What’s next? Here are answers to some of the biggest questions.

Former Uvalde Consolidated Independent School District Police Chief Pete Arredondo surrendered to the custody of the Texas Rangers in Uvalde Thursday, an official with the Texas Department of Public Safety told CNN.

The former chief was booked on 10 felony charges of child endangerment with known criminal negligence for failing to recognize the incident as an active shooting and for failing to take proper action to intervene, the indictment said. According to the filing, the behaviors placed each of the 10 children listed in “imminent danger of bodily injury, death, physical impairment and mental impairment.”

Arredondo was hired by the school district in March 2020 and fired in August 2022 for his role in the highly scrutinized law enforcement response on May 24, 2022.

For more than two years, Arredondo’s actions on the day of the shooting have been under scrutiny from the families of victims and survivors, the Uvalde community and in several investigative reports, including one released this year by the U.S. Department of Justice.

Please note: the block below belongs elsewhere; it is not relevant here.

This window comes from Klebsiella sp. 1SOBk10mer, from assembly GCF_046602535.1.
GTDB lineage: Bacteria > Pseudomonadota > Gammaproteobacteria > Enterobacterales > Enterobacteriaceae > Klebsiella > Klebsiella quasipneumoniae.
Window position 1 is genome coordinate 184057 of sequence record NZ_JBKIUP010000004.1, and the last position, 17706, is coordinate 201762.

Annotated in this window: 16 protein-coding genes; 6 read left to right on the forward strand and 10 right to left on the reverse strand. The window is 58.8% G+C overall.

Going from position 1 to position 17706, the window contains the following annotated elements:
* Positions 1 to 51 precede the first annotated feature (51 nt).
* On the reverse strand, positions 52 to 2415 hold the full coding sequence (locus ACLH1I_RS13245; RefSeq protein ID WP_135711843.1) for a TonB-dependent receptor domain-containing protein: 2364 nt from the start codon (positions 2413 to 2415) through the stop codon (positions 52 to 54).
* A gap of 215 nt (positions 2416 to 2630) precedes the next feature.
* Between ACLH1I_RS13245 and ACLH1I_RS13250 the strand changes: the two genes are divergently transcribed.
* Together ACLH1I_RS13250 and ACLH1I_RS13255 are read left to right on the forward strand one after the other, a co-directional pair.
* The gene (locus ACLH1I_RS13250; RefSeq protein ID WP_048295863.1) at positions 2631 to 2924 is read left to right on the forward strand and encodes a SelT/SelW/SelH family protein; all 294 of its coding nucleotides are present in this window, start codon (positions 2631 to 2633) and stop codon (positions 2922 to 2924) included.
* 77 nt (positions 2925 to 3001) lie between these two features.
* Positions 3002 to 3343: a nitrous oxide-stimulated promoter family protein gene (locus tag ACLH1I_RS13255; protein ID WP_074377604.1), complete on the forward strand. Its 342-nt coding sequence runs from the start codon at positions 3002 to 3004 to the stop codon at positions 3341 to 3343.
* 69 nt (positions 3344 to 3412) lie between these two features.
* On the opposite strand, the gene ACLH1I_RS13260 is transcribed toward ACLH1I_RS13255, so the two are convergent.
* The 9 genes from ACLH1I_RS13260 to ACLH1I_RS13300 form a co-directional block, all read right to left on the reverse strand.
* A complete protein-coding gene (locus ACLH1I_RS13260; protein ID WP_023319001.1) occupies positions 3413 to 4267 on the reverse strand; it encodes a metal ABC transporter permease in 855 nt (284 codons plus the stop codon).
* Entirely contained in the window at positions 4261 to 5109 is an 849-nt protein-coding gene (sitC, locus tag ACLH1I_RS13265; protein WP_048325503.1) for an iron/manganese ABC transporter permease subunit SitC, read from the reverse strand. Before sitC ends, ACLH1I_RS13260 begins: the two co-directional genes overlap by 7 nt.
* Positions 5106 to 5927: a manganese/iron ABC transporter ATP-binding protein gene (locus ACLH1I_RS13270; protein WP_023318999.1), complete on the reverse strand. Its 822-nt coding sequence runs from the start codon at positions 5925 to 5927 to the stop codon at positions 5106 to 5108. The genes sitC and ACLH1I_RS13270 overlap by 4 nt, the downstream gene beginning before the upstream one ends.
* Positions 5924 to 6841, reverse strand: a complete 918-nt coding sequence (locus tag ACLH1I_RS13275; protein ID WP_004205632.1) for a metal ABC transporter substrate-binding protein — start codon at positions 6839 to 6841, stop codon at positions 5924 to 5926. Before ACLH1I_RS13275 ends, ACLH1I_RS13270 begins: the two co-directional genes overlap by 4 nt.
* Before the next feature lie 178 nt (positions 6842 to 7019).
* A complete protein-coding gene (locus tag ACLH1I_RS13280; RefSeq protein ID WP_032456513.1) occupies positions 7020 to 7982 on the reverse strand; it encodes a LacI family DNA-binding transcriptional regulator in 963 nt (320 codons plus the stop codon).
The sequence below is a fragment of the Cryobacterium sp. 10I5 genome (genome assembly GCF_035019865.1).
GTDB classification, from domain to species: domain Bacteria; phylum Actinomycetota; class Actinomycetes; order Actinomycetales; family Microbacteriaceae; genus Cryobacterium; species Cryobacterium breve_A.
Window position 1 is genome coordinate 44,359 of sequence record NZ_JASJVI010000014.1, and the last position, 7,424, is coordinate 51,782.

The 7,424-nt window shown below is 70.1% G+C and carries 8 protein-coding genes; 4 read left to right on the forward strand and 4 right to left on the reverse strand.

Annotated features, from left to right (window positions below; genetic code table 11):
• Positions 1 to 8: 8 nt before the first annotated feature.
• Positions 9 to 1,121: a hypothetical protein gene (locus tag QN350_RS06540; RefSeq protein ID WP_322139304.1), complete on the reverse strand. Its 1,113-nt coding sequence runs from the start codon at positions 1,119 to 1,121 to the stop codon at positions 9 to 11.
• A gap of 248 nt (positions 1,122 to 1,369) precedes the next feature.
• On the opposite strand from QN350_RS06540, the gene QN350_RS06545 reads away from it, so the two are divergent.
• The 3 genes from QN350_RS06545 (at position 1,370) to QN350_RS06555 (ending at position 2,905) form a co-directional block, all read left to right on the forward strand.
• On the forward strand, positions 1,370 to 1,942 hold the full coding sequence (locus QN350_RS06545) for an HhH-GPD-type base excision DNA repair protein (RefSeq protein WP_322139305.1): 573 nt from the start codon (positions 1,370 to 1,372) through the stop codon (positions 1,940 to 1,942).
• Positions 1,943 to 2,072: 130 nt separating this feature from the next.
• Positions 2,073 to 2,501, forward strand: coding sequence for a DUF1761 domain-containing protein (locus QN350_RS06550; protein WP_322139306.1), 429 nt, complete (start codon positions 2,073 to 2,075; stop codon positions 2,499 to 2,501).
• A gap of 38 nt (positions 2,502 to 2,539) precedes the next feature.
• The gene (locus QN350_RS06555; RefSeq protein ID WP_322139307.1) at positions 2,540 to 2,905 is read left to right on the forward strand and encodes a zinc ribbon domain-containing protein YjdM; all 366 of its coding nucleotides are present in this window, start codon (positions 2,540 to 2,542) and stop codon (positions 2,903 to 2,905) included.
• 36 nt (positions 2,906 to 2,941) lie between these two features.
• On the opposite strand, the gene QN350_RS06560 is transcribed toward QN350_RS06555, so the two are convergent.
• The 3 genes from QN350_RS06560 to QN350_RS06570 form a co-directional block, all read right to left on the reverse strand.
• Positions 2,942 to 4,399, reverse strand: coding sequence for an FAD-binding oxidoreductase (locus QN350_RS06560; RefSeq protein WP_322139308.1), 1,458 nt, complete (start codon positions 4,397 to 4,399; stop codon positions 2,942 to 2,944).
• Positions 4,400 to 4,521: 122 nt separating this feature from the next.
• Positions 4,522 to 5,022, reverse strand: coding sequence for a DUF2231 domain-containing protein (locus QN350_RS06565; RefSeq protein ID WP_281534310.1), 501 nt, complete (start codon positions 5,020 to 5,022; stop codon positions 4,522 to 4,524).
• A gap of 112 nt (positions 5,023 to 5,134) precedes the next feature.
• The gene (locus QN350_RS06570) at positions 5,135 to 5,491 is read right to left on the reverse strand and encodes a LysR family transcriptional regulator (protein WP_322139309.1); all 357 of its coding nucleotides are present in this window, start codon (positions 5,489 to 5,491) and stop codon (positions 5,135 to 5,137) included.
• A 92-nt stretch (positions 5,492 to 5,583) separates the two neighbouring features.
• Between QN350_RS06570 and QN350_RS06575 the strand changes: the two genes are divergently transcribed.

Arredondo’s lawyer has not responded to CNN’s request for comment.

Former school police officer Adrian Gonzales posted bail Friday and was released after being charged with 29 counts of abandoning and endangering a child, the Uvalde County Sheriff said in a news release.

Gonzales, who was hired by the school district in July 2021, left the department in February 2023. No specific reason was given for Gonzales’ departure, according to the Uvalde News Leader.

Gonzales was booked into the Uvalde County Jail early Friday afternoon, the Uvalde Leader-News reported, citing Uvalde County Sheriff’s Office Chief Deputy Brandon McCutchen.

Jail records show both Arredondo and Gonzales were released on $10,000 bond.

The indictment listed Gonzales as one of the responders to the scene, something Mata-Rubio said she did not previously know.

“As far as Adrian, it was not a name that was on my radar, and I was unaware of the details of his part on that date,” said Mata-Rubio. “Twenty-one people could have gone home that day had Adrian Gonzales done his job.”